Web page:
By: Ben Walker
ABOVE PHOTO: New Orleans Saints running back Reggie Bush is mobbed by fans after the Saints’ 31-17 win over the Indianapolis Colts in the NFL Super Bowl XLIV football game in Miami, Sunday, Feb. 7, 2010.
AP Photo/Matt Slocum
MIAMI — Marshall Faulk ran as far as he could from the dead-end Desire Projects. He bolted the New Orleans streets to play college ball in San Diego, then blossomed into an NFL star with the Indianapolis Colts.
Forced to take sides in this Super Bowl, it was easy. Faulk rooted for his roots.
From President Barack Obama to a Queen, from Mr. Big to Miss America, the retired All-Pro had lots of company. For one game, the Saints were America’s Team — champions, too, after a 31-17 win over the Colts on last Sunday night.
“We played for so much more than ourselves,” quarterback and Super Bowl MVP Drew Brees said.
That’s for sure, Faulk said.
“This is very important to the city,” he said a few days ago. “For the last five, maybe 10 years, whether it’s Katrina, or the crime rate, the city’s always in a bad light. Now … you’re getting to see some of the great things that we have to offer.”
French Quarter hotels and restaurants filled up as Sunday’s game between the Colts and Saints approached, with fans streaming into Louisiana hoping to begin celebrating a week ahead of Mardi Gras.
Almost 4½ years after flooding from Hurricane Katrina devastated New Orleans and nearly chased the Saints out of town for good, the club’s first Super Bowl win may well represent the city’s rebirth.
“You can’t put it into words,” receiver Marques Colston said after the win. “This city and region have been through so much.”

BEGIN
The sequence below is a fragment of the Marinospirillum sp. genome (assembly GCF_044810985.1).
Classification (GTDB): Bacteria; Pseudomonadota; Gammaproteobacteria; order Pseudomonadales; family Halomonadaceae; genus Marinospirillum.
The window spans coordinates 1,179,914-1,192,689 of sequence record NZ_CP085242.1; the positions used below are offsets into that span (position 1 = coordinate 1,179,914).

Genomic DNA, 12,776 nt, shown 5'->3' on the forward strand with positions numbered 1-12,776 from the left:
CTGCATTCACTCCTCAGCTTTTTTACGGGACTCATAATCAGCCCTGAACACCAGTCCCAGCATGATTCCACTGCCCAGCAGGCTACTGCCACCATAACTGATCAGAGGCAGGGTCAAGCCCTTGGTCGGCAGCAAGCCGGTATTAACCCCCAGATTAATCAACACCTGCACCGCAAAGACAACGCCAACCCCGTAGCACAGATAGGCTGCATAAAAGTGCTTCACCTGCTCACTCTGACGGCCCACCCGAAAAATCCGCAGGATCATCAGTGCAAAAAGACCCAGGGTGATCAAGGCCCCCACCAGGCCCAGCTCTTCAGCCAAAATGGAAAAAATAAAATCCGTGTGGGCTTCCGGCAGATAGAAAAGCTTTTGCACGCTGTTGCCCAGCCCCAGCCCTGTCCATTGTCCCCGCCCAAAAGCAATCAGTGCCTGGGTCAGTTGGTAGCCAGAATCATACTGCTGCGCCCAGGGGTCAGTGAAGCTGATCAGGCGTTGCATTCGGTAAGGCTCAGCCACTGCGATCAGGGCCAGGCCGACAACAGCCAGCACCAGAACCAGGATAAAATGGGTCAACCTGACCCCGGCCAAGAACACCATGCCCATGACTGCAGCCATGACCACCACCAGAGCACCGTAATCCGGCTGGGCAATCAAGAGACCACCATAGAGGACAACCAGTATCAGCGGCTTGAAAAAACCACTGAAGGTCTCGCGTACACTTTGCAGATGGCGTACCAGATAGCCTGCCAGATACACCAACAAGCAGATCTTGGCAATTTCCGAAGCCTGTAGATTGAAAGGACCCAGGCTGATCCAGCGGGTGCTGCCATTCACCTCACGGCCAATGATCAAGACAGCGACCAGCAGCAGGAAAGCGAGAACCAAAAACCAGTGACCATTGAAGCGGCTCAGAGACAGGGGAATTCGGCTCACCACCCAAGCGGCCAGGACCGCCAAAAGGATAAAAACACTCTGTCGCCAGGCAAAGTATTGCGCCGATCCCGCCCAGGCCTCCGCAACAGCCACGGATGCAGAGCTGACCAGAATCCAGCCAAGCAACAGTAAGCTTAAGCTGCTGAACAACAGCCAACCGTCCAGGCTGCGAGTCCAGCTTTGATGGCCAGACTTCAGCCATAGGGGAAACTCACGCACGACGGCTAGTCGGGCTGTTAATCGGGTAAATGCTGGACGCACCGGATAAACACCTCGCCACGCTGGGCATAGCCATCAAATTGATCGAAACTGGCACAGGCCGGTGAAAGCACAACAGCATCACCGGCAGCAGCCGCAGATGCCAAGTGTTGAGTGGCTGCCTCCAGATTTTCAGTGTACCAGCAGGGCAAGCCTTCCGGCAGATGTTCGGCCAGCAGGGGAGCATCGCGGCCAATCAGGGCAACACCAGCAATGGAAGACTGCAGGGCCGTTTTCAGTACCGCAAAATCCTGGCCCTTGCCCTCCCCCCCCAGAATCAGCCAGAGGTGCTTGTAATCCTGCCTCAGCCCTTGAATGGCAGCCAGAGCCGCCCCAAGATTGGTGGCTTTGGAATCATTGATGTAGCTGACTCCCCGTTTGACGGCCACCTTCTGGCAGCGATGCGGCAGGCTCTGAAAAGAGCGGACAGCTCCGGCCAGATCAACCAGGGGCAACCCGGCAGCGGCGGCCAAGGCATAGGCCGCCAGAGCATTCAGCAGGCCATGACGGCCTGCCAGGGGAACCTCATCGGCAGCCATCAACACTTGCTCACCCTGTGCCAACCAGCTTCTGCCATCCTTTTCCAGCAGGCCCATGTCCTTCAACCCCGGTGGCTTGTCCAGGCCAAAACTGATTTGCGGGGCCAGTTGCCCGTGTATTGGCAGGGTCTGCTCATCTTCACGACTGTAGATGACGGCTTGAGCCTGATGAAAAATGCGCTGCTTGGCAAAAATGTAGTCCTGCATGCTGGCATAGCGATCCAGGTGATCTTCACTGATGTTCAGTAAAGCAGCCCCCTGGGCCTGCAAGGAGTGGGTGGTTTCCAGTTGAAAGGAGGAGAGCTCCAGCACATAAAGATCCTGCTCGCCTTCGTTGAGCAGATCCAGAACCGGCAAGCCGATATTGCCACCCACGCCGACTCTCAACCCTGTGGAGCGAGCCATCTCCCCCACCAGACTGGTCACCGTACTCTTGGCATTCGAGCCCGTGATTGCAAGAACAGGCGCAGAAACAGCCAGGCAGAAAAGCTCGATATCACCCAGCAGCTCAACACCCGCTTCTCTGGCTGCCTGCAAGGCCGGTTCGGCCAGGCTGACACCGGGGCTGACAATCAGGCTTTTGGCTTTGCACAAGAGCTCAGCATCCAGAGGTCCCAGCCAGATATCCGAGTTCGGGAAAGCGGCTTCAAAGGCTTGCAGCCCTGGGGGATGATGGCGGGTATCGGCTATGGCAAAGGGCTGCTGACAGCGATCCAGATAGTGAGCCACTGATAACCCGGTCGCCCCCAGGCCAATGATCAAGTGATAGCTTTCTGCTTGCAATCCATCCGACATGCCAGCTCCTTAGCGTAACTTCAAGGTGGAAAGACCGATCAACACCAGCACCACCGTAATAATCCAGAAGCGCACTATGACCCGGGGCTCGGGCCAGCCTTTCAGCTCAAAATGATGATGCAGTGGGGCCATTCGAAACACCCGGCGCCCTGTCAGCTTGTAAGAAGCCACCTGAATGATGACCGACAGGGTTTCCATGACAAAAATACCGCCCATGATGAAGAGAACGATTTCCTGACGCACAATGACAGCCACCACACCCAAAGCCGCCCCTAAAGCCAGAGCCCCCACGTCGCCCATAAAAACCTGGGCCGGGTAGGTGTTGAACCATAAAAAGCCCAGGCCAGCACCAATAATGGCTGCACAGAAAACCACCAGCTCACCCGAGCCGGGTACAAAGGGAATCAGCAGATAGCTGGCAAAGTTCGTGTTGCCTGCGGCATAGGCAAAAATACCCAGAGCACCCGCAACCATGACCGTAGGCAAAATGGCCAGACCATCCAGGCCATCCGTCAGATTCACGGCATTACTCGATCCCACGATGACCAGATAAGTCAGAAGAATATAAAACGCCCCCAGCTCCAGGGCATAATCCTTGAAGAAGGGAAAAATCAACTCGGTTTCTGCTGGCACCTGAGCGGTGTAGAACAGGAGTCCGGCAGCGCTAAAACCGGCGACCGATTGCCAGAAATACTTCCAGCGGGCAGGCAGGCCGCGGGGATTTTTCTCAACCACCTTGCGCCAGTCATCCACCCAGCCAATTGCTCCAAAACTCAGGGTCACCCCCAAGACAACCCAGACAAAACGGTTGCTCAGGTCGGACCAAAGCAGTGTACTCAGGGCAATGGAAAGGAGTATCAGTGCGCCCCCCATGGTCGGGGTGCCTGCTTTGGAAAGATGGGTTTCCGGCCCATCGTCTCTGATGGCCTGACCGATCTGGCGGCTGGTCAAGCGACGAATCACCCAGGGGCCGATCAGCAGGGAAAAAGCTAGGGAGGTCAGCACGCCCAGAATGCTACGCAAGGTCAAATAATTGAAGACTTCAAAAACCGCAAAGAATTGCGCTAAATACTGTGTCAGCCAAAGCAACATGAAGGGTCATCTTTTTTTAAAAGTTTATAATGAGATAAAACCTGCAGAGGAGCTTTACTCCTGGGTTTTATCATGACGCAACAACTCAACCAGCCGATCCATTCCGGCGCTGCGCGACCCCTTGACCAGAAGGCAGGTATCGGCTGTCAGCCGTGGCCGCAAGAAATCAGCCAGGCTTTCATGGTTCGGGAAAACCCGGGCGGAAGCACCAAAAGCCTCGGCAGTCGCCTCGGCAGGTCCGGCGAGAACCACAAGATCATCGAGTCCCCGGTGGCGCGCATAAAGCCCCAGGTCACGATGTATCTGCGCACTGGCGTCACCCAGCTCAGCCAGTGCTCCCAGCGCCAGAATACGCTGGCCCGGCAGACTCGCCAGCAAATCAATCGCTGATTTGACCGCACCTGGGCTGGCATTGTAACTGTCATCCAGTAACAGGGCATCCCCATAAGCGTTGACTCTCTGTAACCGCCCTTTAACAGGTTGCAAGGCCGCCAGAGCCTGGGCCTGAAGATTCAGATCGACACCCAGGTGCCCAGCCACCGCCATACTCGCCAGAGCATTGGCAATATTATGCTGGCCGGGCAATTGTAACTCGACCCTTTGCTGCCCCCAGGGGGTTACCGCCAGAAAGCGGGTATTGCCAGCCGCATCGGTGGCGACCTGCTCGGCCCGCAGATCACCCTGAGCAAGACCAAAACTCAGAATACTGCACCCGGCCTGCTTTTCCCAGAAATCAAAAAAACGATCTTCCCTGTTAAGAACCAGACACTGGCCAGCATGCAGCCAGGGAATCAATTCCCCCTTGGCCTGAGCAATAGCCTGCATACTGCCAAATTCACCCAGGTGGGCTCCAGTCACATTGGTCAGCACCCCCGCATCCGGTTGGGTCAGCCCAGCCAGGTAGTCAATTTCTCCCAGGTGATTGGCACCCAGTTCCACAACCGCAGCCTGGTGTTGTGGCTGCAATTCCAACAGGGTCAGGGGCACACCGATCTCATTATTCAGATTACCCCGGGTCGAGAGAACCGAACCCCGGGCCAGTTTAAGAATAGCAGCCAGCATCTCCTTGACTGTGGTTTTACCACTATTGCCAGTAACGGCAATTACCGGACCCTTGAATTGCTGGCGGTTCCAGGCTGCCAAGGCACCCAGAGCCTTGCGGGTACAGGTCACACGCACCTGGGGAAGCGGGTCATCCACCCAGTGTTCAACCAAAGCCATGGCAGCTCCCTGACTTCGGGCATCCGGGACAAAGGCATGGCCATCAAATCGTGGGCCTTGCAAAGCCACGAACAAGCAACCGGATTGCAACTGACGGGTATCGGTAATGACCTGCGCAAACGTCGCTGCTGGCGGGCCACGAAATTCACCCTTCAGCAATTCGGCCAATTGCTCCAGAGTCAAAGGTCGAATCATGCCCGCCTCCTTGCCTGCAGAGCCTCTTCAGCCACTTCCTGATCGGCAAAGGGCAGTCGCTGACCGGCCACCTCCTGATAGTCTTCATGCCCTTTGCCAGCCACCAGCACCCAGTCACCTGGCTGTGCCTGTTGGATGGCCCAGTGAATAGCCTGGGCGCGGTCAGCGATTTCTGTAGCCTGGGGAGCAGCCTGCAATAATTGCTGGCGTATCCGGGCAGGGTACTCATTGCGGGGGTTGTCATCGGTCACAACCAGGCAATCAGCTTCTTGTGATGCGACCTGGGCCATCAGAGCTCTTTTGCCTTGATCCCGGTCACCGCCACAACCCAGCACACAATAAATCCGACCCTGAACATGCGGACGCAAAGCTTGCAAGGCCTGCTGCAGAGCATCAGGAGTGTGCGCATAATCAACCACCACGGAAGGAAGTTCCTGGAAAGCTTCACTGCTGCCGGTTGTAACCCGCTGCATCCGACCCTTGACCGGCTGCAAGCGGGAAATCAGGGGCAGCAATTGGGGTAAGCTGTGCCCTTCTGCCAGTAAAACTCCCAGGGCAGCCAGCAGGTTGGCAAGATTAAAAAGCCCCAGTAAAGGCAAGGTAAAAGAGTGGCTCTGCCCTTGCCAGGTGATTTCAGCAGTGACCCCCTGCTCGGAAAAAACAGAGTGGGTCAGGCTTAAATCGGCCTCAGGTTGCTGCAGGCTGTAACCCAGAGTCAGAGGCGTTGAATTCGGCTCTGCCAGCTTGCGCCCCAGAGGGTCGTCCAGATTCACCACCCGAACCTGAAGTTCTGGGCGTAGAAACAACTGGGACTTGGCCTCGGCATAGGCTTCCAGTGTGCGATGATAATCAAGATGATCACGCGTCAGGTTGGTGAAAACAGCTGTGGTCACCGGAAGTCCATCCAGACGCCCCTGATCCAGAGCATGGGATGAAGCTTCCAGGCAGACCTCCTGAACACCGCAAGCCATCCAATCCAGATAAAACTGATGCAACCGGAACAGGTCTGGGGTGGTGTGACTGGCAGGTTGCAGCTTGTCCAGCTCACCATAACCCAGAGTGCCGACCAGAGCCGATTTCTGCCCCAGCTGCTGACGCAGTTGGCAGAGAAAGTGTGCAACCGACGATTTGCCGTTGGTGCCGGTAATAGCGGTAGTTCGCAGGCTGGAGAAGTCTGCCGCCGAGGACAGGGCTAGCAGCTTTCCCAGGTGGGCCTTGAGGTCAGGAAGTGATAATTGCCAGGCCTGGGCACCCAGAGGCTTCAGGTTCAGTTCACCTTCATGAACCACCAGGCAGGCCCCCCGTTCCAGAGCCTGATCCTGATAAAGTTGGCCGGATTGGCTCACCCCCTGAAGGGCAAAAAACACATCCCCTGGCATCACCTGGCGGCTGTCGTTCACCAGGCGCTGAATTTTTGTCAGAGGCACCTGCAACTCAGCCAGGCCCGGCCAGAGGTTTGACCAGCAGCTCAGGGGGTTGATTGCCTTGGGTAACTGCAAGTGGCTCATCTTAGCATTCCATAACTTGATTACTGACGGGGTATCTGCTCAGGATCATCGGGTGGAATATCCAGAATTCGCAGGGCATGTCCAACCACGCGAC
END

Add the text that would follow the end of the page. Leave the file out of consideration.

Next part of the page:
Even the Colts grasped the soulful connection between the
Saints and their town.
“There’s a reason America is pulling for New Orleans, and why wouldn’t they? They’ve been through a lot,”
Indianapolis safety Antoine Bethea said recently. “Sports tends to pull people together, so it’s commendable for New Orleans to be, as I guess you’d say, America’s Team right now.”
Who Dat! That’s the shortened version of the team’s rally cry: “Who dat, who dat, who dat say gonna beat dem Saints” Egged on by New Orleans players, Saints fans started that loud, familiar chant inside Sun Life Stadium an hour before kickoff. Adorned in black-and-gold beads, toting parasols in team colors and stirred by a brass band, they paraded outside. Clearly, they needed no prompting to start the party.
Long after the final whistle, Saints fans lingered inside, chanting and cheering. It was a win many of them thought they may never see. The franchise began playing in 1967, one year after the first Super Bowl, and had never reached the big game.
Perhaps the Saints’ biggest fan — literally — is the NBA’s Shaquille O’Neal, the 7-foot-plus Cleveland Cavaliers center who got his start at LSU.
“It’s good for the city, the economy and the organization. When I went to school, they had, like, a 99-year curse and hopefully that curse is over,” O’Neal said. “They haven’t won it at all. They haven’t always had bad seasons but they’ve always had, like, one play — a missed field goal or a fumble or somebody getting hurt — and now this is their chance.”
The Saints have managed only nine winning seasons in their 43-year history, with blooper tapes often replacing highlight reels. Try as they might, their fleur-de-lis logo often stood for losing.
But the emblem took on a different meaning this week in South Florida. It came to symbolize the Saints’ spiritual connection to New Orleans — and hope for a city that once had little.
The Superdome, which hosts the 2013 Super Bowl, was an even more tangible example of the town’s renaissance.